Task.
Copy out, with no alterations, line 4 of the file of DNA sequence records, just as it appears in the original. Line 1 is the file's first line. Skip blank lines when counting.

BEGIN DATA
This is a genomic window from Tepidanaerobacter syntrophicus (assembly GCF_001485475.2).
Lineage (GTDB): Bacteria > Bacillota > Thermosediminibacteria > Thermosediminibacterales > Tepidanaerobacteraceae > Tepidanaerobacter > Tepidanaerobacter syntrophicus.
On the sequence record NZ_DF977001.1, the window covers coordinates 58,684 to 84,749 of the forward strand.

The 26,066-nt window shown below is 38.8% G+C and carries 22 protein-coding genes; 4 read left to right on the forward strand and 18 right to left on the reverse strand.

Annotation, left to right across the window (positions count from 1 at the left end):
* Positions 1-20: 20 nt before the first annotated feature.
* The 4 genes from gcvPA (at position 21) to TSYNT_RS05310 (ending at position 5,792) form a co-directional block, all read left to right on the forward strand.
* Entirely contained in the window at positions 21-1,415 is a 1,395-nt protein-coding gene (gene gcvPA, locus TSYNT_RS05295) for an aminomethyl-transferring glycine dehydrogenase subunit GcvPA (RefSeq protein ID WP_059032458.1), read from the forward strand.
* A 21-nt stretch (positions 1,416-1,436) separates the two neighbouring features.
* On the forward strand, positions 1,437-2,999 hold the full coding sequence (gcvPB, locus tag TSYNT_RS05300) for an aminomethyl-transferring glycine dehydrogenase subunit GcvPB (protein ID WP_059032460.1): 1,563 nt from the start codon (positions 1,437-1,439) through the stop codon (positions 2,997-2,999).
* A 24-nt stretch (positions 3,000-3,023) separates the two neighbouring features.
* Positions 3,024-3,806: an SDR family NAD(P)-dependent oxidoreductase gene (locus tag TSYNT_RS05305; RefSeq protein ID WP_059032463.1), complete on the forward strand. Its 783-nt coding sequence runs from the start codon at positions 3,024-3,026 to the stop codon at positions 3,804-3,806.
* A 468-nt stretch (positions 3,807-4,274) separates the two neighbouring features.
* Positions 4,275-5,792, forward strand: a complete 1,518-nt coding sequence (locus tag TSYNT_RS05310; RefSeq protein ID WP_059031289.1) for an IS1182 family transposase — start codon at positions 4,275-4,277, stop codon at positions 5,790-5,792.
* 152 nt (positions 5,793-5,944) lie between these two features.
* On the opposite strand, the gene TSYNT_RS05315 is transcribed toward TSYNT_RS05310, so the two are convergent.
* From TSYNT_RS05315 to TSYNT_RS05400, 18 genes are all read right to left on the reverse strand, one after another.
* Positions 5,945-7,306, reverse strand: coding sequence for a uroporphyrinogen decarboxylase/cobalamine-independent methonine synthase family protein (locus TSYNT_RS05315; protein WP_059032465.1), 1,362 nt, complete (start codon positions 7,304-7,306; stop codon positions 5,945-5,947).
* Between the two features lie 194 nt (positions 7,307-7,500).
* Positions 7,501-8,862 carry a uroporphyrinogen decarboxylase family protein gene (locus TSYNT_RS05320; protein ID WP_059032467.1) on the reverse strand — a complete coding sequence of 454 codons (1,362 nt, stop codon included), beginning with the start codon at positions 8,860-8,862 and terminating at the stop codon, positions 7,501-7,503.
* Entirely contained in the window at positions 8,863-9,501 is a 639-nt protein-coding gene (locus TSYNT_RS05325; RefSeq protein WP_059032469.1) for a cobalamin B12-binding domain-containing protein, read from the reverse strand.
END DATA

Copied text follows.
The 26,066-nt window shown below is 38.8% G+C and carries 22 protein-coding genes; 4 read left to right on the forward strand and 18 right to left on the reverse strand.